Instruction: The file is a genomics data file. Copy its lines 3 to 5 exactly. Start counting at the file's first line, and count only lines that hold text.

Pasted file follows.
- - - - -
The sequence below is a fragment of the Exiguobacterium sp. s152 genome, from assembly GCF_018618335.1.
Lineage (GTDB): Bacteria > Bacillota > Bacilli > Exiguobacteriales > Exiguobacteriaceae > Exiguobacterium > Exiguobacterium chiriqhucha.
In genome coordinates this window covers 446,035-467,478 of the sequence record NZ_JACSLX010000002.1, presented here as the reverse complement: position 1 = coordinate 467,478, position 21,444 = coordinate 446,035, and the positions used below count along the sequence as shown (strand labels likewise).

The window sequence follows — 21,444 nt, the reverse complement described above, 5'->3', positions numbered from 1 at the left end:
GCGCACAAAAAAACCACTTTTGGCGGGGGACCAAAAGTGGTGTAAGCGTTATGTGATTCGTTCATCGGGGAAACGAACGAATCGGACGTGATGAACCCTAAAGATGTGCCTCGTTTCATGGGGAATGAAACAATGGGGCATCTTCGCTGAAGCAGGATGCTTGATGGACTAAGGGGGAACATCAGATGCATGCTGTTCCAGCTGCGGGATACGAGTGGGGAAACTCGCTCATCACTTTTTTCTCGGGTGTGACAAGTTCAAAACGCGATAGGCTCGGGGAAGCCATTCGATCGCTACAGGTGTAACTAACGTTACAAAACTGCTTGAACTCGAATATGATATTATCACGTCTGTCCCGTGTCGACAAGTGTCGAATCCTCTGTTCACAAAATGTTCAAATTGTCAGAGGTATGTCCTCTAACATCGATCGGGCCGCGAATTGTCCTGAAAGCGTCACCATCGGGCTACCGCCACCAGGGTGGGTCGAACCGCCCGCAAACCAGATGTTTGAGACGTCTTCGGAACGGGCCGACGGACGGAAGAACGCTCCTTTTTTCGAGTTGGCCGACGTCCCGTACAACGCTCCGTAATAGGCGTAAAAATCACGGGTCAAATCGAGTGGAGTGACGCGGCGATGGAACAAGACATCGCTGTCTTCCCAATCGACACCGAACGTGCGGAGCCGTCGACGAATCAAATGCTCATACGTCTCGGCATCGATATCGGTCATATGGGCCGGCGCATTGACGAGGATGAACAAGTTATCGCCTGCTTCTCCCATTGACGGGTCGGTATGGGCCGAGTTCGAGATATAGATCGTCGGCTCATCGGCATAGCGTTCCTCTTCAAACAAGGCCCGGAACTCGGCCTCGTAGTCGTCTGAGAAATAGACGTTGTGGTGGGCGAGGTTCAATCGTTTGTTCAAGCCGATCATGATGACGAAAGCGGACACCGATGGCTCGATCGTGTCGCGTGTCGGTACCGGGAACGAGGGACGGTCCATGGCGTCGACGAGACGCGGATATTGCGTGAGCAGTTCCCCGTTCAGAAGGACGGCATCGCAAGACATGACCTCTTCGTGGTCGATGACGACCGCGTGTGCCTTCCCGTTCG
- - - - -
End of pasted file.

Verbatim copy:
In genome coordinates this window covers 446,035-467,478 of the sequence record NZ_JACSLX010000002.1, presented here as the reverse complement: position 1 = coordinate 467,478, position 21,444 = coordinate 446,035, and the positions used below count along the sequence as shown (strand labels likewise).

The window sequence follows — 21,444 nt, the reverse complement described above, 5'->3', positions numbered from 1 at the left end:
GCGCACAAAAAAACCACTTTTGGCGGGGGACCAAAAGTGGTGTAAGCGTTATGTGATTCGTTCATCGGGGAAACGAACGAATCGGACGTGATGAACCCTAAAGATGTGCCTCGTTTCATGGGGAATGAAACAATGGGGCATCTTCGCTGAAGCAGGATGCTTGATGGACTAAGGGGGAACATCAGATGCATGCTGTTCCAGCTGCGGGATACGAGTGGGGAAACTCGCTCATCACTTTTTTCTCGGGTGTGACAAGTTCAAAACGCGATAGGCTCGGGGAAGCCATTCGATCGCTACAGGTGTAACTAACGTTACAAAACTGCTTGAACTCGAATATGATATTATCACGTCTGTCCCGTGTCGACAAGTGTCGAATCCTCTGTTCACAAAATGTTCAAATTGTCAGAGGTATGTCCTCTAACATCGATCGGGCCGCGAATTGTCCTGAAAGCGTCACCATCGGGCTACCGCCACCAGGGTGGGTCGAACCGCCCGCAAACCAGATGTTTGAGACGTCTTCGGAACGGGCCGACGGACGGAAGAACGCTCCTTTTTTCGAGTTGGCCGACGTCCCGTACAACGCTCCGTAATAGGCGTAAAAATCACGGGTCAAATCGAGTGGAGTGACGCGGCGATGGAACAAGACATCGCTGTCTTCCCAATCGACACCGAACGTGCGGAGCCGTCGACGAATCAAATGCTCATACGTCTCGGCATCGATATCGGTCATATGGGCCGGCGCATTGACGAGGATGAACAAGTTATCGCCTGCTTCTCCCATTGACGGGTCGGTATGGGCCGAGTTCGAGATATAGATCGTCGGCTCATCGGCATAGCGTTCCTCTTCAAACAAGGCCCGGAACTCGGCCTCGTAGTCGTCTGAGAAATAGACGTTGTGGTGGGCGAGGTTCAATCGTTTGTTCAAGCCGATCATGATGACGAAAGCGGACACCGATGGCTCGATCGTGTCGCGTGTCGGTACCGGGAACGAGGGACGGTCCATGGCGTCGACGAGACGCGGATATTGCGTGAGCAGTTCCCCGTTCAGAAGGACGGCATCGCAAGACATGACCTCTTCGTGGTCGATGACGACCGCGTGTGCCTTCCCGTTCG